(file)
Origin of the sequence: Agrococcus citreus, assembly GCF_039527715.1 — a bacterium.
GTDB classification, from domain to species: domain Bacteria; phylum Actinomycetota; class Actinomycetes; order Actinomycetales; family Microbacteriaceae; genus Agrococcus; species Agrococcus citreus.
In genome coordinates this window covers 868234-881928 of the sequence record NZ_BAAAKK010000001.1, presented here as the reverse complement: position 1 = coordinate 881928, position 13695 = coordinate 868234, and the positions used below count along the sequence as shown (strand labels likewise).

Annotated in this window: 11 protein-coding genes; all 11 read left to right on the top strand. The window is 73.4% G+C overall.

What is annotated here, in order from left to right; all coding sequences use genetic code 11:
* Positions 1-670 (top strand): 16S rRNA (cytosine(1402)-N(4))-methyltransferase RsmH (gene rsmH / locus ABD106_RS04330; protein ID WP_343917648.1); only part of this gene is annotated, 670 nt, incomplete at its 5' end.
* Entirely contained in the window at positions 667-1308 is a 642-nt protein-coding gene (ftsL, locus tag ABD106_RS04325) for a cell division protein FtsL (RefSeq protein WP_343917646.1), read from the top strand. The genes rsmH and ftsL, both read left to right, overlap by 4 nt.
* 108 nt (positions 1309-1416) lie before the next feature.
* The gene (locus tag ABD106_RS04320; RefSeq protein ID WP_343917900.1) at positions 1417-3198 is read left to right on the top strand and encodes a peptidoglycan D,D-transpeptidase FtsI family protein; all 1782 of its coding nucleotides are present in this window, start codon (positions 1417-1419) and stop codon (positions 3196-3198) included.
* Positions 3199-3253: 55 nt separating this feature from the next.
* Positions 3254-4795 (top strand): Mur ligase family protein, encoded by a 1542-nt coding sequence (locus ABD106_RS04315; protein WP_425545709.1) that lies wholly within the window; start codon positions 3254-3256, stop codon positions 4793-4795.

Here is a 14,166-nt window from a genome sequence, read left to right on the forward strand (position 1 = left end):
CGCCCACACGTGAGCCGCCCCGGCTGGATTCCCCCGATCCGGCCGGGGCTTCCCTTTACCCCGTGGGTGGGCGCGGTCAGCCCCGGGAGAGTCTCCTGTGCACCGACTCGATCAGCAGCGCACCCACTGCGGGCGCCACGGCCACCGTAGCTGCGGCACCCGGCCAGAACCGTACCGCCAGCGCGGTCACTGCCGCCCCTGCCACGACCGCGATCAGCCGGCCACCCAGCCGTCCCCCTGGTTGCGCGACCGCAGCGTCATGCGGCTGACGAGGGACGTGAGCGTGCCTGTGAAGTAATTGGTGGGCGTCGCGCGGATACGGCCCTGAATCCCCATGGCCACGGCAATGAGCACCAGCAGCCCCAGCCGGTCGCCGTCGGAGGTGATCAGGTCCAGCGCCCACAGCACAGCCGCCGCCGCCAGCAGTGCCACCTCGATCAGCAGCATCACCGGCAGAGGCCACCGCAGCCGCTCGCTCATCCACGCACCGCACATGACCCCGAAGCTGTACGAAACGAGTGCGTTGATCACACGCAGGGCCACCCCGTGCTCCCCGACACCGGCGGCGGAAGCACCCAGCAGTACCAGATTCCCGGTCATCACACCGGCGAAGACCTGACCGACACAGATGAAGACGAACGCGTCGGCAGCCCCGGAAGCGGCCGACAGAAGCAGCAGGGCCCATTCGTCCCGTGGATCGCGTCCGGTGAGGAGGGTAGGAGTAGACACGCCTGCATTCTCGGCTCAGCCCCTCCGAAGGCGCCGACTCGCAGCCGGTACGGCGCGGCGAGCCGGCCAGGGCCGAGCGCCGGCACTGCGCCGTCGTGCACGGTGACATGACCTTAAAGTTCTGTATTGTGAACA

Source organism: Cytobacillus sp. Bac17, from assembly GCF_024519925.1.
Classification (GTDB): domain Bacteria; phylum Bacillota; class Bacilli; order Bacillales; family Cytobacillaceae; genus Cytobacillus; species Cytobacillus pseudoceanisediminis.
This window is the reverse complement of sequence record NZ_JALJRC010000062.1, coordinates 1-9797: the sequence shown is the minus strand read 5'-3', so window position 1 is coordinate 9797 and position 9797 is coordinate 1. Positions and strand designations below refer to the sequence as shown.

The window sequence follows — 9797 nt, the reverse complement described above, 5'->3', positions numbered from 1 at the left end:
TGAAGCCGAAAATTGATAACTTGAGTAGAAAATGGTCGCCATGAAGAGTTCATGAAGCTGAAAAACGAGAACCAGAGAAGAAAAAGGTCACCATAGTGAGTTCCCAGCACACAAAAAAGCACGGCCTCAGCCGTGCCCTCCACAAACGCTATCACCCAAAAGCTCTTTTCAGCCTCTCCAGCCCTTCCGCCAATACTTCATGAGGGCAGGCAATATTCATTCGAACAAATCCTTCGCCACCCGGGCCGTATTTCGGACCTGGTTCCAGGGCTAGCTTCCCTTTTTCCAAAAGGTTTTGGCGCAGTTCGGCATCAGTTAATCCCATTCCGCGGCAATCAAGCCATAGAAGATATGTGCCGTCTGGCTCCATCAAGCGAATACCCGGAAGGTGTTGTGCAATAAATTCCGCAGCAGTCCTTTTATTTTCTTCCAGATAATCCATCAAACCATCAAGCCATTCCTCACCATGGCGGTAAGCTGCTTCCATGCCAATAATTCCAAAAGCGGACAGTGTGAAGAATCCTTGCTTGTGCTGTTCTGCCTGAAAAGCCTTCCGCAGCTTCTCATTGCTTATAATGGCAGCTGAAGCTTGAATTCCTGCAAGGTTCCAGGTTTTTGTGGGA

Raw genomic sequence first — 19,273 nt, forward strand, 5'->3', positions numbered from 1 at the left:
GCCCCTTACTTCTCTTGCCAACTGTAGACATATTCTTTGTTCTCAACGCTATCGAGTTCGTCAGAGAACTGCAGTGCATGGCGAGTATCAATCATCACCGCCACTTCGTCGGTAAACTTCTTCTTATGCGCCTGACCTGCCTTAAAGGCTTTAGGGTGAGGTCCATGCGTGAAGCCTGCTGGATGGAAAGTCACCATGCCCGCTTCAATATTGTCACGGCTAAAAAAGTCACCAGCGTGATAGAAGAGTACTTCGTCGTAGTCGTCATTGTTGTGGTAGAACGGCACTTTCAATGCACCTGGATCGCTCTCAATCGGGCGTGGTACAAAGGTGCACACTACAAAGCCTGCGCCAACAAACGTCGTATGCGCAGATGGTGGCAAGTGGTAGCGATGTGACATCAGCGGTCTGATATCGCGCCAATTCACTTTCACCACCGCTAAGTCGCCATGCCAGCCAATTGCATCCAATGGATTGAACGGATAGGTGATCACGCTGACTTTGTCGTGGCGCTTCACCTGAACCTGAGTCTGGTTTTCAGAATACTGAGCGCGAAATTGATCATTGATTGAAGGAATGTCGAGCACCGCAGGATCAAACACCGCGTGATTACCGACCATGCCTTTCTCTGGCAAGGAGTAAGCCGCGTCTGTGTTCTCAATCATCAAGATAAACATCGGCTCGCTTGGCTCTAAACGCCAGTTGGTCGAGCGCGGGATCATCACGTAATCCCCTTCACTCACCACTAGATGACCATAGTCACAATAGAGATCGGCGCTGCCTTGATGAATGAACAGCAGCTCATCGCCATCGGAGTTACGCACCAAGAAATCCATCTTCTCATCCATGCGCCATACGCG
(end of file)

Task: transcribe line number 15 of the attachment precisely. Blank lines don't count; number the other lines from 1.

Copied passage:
Classification (GTDB): domain Bacteria; phylum Bacillota; class Bacilli; order Bacillales; family Cytobacillaceae; genus Cytobacillus; species Cytobacillus pseudoceanisediminis.